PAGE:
1. Member
Join Date
Dec 2008
Posts
15

## Slow Light?

the other weekend, I was watching an episode of The Universe about the speed of light. In it, they were talking about how they could slow the speed of light by making it go through a dense concentration of some kind of atom (I can't remember which element). I don't exactly get that. Can anyone explain this to me?

2. I would also like to know. I have read that the speed of light is always constant.

3. What the substance mentioned something like a neutron star?
p.s. there's also the element osmium, which is the most dense on the periodic table,so.....

4. The speed of light in a vacuum is a constant, the one we all know and love as c.

The speed of light in a material medium, like air, glass, water, etc. is slower but still darn fast. Look up refraction and speed of light in Wikipedia.

This might be what you heard about. It's recent, but physicists have been working on slowing down light for some time.

Fred

5. what fred is saying is that the speed of light is a constant, always.

very (very very) basically,
what happens in reality say when a light beam hits the surface of water and refracts, the over all velocity is slower, which is why it refracts. what is happening on a quanta level, is the photon hits the electron shell of the atoms in the water (or other substance, say air or glass) the electron absorbs the photon and holds onto it as a higher or excited state of energy, this takes a bit of time (not much) then the electron falls back to its initial energy state(conserving energy) and releases a photon that is equal in every way to the photon that hit it. (i wonder if the photon that is released is an exact copy or if it is the original, )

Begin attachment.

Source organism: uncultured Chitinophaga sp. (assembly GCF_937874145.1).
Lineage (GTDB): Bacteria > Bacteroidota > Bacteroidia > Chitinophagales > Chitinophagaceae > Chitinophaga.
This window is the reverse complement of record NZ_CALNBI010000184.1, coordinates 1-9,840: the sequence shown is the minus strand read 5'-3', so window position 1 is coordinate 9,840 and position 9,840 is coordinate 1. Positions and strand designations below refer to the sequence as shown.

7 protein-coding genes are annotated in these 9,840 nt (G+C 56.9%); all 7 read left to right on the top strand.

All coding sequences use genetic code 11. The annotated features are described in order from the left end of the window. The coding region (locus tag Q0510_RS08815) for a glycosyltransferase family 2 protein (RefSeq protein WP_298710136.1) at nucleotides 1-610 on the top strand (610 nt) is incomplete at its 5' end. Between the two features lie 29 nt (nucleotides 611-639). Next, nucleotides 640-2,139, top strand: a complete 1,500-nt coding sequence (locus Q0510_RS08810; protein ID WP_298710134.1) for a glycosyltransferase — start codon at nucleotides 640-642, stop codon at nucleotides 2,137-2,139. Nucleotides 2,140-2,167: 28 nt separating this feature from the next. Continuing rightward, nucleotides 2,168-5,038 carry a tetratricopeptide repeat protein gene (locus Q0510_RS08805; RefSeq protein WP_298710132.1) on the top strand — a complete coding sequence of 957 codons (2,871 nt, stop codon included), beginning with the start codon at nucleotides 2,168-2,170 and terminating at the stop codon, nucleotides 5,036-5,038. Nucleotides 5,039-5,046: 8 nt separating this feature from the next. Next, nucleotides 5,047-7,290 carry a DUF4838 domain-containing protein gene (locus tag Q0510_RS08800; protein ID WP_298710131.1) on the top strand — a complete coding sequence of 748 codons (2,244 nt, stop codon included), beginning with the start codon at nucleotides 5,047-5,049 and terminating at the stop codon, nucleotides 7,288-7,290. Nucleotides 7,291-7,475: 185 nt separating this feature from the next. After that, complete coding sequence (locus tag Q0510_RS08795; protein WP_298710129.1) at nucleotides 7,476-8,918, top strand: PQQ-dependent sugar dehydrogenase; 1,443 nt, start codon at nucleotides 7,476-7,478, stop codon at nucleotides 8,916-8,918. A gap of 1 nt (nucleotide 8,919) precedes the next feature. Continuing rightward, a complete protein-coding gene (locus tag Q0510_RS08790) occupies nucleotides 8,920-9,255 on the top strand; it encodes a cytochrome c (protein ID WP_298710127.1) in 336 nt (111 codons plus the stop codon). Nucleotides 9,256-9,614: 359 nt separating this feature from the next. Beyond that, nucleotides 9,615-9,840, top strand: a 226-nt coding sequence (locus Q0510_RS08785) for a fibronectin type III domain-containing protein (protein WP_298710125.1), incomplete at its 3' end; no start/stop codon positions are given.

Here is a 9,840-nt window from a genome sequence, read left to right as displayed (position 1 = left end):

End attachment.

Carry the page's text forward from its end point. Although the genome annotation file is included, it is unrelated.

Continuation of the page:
this happens along the entire path, which slows down the light beam then the light beam refracts.

as the photon passes between electron clouds, the velocity is the speed of light.

it is just easier to give the velocity change in a medium as compared to the speed of light in a vacuum.

it is possible to create a medium where the photon can be "held" in an excited energy state for very long periods of time and even released on demand and in a different direction.

this would make optical computers a reality..

check out slow light
http://en.wikipedia.org/wiki/Slow_light
Light traveling within a medium is no longer a disturbance solely of the electromagnetic field, but rather a disturbance of the field and the positions and velocities of the charged particles (electrons) within the material. The motion of the electrons is determined by the field (due to the Lorentz force) but the field is determined by the positions and velocities of the electrons (due to Gauss' law and Ampere's law)). The behavior of a disturbance of this combined electromagnetic-charge density field (i.e. light) is still determined by Maxwell's equations, but the solutions are complicated due to the intimate link between the medium and the field.

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